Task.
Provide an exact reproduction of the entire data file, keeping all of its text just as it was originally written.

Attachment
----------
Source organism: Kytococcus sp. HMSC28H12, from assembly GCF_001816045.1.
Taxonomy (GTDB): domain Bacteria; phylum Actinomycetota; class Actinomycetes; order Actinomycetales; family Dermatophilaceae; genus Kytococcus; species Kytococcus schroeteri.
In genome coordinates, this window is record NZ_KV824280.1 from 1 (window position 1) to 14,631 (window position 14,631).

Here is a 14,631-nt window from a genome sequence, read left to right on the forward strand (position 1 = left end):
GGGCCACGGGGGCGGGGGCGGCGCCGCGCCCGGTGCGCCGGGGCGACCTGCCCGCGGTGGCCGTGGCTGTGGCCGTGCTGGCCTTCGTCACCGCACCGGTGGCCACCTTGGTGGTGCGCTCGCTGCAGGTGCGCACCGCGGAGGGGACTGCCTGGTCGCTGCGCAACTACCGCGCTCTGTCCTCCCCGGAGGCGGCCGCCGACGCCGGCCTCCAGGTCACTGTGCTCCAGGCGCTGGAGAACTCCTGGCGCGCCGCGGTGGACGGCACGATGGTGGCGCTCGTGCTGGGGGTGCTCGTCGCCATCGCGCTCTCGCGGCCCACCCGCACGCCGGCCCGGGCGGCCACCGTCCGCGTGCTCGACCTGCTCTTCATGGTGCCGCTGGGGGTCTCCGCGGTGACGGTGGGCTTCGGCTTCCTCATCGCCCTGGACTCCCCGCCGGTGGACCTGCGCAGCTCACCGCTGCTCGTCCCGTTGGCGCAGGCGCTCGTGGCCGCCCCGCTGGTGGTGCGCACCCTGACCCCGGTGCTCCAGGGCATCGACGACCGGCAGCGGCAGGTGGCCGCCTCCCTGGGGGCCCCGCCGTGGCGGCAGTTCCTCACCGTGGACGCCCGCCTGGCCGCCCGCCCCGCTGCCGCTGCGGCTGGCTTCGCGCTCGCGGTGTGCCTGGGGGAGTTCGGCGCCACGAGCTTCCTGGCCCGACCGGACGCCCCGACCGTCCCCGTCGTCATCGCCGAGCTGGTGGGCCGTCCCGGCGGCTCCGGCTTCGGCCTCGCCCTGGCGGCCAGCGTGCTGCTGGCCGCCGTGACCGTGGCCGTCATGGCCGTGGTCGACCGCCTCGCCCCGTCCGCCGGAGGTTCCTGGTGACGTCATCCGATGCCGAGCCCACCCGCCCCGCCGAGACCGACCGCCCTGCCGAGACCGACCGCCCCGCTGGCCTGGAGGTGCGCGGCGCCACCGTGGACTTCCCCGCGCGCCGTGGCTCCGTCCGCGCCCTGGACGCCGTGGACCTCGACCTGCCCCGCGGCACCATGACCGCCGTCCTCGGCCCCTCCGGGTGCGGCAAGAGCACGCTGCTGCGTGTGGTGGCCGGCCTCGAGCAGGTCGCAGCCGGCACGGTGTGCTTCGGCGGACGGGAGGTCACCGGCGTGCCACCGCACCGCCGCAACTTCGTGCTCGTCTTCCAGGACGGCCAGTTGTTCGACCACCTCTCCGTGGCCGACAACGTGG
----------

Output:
Source organism: Kytococcus sp. HMSC28H12, from assembly GCF_001816045.1.
Taxonomy (GTDB): domain Bacteria; phylum Actinomycetota; class Actinomycetes; order Actinomycetales; family Dermatophilaceae; genus Kytococcus; species Kytococcus schroeteri.
In genome coordinates, this window is record NZ_KV824280.1 from 1 (window position 1) to 14,631 (window position 14,631).

Here is a 14,631-nt window from a genome sequence, read left to right on the forward strand (position 1 = left end):
GGGCCACGGGGGCGGGGGCGGCGCCGCGCCCGGTGCGCCGGGGCGACCTGCCCGCGGTGGCCGTGGCTGTGGCCGTGCTGGCCTTCGTCACCGCACCGGTGGCCACCTTGGTGGTGCGCTCGCTGCAGGTGCGCACCGCGGAGGGGACTGCCTGGTCGCTGCGCAACTACCGCGCTCTGTCCTCCCCGGAGGCGGCCGCCGACGCCGGCCTCCAGGTCACTGTGCTCCAGGCGCTGGAGAACTCCTGGCGCGCCGCGGTGGACGGCACGATGGTGGCGCTCGTGCTGGGGGTGCTCGTCGCCATCGCGCTCTCGCGGCCCACCCGCACGCCGGCCCGGGCGGCCACCGTCCGCGTGCTCGACCTGCTCTTCATGGTGCCGCTGGGGGTCTCCGCGGTGACGGTGGGCTTCGGCTTCCTCATCGCCCTGGACTCCCCGCCGGTGGACCTGCGCAGCTCACCGCTGCTCGTCCCGTTGGCGCAGGCGCTCGTGGCCGCCCCGCTGGTGGTGCGCACCCTGACCCCGGTGCTCCAGGGCATCGACGACCGGCAGCGGCAGGTGGCCGCCTCCCTGGGGGCCCCGCCGTGGCGGCAGTTCCTCACCGTGGACGCCCGCCTGGCCGCCCGCCCCGCTGCCGCTGCGGCTGGCTTCGCGCTCGCGGTGTGCCTGGGGGAGTTCGGCGCCACGAGCTTCCTGGCCCGACCGGACGCCCCGACCGTCCCCGTCGTCATCGCCGAGCTGGTGGGCCGTCCCGGCGGCTCCGGCTTCGGCCTCGCCCTGGCGGCCAGCGTGCTGCTGGCCGCCGTGACCGTGGCCGTCATGGCCGTGGTCGACCGCCTCGCCCCGTCCGCCGGAGGTTCCTGGTGACGTCATCCGATGCCGAGCCCACCCGCCCCGCCGAGACCGACCGCCCTGCCGAGACCGACCGCCCCGCTGGCCTGGAGGTGCGCGGCGCCACCGTGGACTTCCCCGCGCGCCGTGGCTCCGTCCGCGCCCTGGACGCCGTGGACCTCGACCTGCCCCGCGGCACCATGACCGCCGTCCTCGGCCCCTCCGGGTGCGGCAAGAGCACGCTGCTGCGTGTGGTGGCCGGCCTCGAGCAGGTCGCAGCCGGCACGGTGTGCTTCGGCGGACGGGAGGTCACCGGCGTGCCACCGCACCGCCGCAACTTCGTGCTCGTCTTCCAGGACGGCCAGTTGTTCGACCACCTCTCCGTGGCCGACAACGTGG